In you, O Lord, do I take refuge; let me never be put to shame!
In your righteousness deliver me and rescue me; incline your ear to me, and save me!
Be to me a rock of refuge, to which I may continually come; you have given the command to save me,
for you are my rock and my fortress.
Psalm 71:1-3 (ESV)
Man has been overcome by plagues of one kind or another since the beginnings of recorded time. Almost all of these, and the ones we know best were infectious in origin. About 5,000 years ago, an epidemic wiped out a prehistoric village in China. Around 430 B.C. an epidemic ravaged the people of Athens and lasted for five years. Some estimates put the death toll as high as 100,000 people. The Byzantine Empire was ravaged by the bubonic plague, which marked the start of its decline. Some estimates suggest that up to 10% of the world’s population died. The Black Death traveled from Asia to Europe. Estimates suggest that it wiped out over half of Europe’s population. In this country yellow fever caused deaths nationwide. The flu pandemic of 1898-1899 killed more than 1 million people worldwide. The polio epidemic of 1916, the Spanish flu and others ravaged our land. In the last 50 years no fewer than 5 major diseases have spread fear and death in their wake, the latest the current pandemic caused by coronavirus.
However, there is another plague at work that is not caused by an infectious disease (as far as we know). Alzheimer’s Disease and a few other causes of dementia are a mushrooming force that threaten our healthcare system as few things in our time, including COVID-19. With advances in healthcare knowledge, we are living on average longer than ever before, so the diseases of aging advance with us. According to the Alzheimer’s Disease Association, over 55 million people worldwide were living with dementia in 2020.
As severe a strain as this is on our healthcare system, it represents a much more poignant and personal burden for the millions of those who are caregivers. There was a time in my career where one could have an academic and philosophic discussion about dementia; however, now this isn’t possible because every one of us, no matter the social strata has personally experienced this pain.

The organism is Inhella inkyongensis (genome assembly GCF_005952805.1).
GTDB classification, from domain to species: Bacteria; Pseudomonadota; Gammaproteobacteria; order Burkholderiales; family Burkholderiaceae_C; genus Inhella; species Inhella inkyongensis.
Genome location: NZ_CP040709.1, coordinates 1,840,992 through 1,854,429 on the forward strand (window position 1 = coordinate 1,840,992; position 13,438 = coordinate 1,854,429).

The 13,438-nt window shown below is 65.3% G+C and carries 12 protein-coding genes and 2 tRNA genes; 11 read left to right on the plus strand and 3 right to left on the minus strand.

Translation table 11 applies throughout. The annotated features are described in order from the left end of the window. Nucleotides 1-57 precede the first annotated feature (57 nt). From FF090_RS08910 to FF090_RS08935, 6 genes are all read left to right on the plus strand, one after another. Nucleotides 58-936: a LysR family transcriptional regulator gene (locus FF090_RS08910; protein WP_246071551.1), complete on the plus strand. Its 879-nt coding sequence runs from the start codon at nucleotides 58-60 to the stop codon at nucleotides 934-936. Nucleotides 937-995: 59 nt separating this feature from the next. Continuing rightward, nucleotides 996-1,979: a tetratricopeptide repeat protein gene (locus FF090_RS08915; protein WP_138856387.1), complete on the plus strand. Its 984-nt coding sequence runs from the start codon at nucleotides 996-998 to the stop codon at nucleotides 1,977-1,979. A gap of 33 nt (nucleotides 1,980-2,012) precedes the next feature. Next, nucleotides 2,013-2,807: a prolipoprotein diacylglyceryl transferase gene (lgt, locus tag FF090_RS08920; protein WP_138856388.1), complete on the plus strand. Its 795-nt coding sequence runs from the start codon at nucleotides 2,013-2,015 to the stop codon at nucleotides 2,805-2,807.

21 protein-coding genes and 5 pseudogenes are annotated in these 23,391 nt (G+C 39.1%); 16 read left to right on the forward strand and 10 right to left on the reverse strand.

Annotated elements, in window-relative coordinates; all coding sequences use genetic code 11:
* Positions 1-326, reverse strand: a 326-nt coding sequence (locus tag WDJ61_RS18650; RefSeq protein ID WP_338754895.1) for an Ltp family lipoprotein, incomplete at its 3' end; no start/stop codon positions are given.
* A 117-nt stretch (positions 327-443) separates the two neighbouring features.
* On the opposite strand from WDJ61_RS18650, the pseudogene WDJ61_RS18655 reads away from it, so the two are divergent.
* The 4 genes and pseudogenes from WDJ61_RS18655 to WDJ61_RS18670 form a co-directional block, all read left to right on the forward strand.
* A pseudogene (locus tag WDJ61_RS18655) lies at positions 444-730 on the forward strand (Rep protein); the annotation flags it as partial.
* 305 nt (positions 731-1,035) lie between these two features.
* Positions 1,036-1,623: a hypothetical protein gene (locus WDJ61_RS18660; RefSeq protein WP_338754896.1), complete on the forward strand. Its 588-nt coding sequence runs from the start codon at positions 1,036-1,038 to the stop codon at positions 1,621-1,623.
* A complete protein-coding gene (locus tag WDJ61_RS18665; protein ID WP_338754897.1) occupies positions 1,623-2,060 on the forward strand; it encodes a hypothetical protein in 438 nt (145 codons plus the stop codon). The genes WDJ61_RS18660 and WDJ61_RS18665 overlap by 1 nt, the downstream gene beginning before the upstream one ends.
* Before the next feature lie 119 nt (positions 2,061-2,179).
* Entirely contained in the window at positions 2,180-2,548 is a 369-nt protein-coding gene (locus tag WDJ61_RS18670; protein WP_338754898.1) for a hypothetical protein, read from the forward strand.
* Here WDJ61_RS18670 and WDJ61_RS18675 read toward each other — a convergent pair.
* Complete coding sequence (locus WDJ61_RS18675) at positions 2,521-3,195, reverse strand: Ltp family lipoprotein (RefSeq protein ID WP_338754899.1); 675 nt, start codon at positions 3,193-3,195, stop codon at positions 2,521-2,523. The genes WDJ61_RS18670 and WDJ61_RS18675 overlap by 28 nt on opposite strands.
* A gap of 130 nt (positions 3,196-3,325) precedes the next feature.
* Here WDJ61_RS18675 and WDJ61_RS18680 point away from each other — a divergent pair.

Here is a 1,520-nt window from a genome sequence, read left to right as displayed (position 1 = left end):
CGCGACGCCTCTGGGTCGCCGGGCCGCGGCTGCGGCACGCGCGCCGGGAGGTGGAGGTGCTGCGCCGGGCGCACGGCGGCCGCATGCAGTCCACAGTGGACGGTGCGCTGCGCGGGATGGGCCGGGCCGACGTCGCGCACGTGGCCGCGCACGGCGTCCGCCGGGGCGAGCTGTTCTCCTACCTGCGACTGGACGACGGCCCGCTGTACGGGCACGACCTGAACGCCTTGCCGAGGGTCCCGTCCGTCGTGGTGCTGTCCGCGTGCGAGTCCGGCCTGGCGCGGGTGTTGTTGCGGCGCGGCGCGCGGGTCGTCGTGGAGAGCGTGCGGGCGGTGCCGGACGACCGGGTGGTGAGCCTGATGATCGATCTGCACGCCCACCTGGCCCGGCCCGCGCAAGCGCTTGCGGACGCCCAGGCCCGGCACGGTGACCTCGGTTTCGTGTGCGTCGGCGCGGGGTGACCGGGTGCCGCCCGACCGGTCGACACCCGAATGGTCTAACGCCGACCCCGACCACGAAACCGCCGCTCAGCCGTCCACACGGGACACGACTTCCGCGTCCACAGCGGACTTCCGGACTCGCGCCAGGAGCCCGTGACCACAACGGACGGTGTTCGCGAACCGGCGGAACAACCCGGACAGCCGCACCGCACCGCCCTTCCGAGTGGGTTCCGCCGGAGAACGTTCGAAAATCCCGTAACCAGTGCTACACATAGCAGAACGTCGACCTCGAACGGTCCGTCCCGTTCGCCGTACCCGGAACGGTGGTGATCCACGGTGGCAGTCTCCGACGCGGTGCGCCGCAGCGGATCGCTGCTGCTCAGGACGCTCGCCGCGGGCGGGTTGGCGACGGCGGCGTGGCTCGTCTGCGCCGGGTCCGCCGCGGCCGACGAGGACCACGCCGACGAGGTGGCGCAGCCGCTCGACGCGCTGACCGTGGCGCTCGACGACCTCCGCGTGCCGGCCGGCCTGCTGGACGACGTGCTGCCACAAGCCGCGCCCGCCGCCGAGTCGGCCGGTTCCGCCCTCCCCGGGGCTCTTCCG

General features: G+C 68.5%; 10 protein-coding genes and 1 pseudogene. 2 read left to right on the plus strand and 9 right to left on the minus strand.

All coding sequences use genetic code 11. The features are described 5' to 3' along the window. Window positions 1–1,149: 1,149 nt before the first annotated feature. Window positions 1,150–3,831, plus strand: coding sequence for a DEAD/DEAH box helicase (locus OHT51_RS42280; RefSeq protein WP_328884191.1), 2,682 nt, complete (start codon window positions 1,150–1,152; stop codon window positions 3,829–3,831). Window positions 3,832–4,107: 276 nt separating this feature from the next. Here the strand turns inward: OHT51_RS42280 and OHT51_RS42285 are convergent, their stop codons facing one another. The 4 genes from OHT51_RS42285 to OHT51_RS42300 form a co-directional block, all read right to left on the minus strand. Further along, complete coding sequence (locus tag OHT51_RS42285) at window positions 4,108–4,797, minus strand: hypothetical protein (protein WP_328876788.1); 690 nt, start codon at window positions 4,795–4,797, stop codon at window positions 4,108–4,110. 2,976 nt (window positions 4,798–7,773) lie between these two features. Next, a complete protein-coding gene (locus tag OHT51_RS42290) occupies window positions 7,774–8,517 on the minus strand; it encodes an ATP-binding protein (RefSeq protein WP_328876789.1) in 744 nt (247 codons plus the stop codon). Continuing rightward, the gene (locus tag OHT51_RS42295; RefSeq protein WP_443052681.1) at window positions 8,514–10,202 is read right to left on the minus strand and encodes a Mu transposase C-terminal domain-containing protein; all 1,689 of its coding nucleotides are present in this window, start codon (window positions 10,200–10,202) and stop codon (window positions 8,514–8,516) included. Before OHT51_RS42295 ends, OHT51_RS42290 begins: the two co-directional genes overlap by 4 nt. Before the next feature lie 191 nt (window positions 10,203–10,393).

I’ve experienced this as a physician and as a son, caring for my dear mother over her years of fighting this plague. I plan to write more about this, but I want to start with a rather existential question: should we focus our efforts and our resources on finding a cure; or should we aim to find the best ways to care for our loved ones? The answer, of course is both. But I’m afraid we don’t do a very good job with the latter.
Just to scratch the surface, how many of our neighbors are living silently with dementia? The elderly man who recently fell at home. The quiet widow who recently became lost in the neighborhood. The couple who doesn’t seem to come outside anymore.
Jesus answered, “The most important is, ‘Hear, O Israel: The Lord our God, the Lord is one. And you shall love the Lord your God with all your heart and with all your soul and with all your mind and with all your strength.’ The second is this: ‘You shall love your neighbor as yourself.’ There is no other commandment greater than these.”
I watch as a dear old friend cares so lovingly for his wife. I hear from another who is burdened with making sense of estates and legal issues for a widowed aunt. How can we, as physicians, as friends, as family care for these caregivers?
Can there be any more important way to love our neighbors? Is this not how we were called? May I suggest that we focus our efforts on loving and caring for our neighbor.